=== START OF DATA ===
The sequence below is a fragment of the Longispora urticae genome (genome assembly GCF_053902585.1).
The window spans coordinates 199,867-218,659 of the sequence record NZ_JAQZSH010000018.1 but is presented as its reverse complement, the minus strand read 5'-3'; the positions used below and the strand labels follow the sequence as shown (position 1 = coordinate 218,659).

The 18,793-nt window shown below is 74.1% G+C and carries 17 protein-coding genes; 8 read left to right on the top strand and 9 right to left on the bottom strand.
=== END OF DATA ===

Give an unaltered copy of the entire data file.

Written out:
The sequence below is a fragment of the Longispora urticae genome (genome assembly GCF_053902585.1).
The window spans coordinates 199,867-218,659 of the sequence record NZ_JAQZSH010000018.1 but is presented as its reverse complement, the minus strand read 5'-3'; the positions used below and the strand labels follow the sequence as shown (position 1 = coordinate 218,659).

The 18,793-nt window shown below is 74.1% G+C and carries 17 protein-coding genes; 8 read left to right on the top strand and 9 right to left on the bottom strand.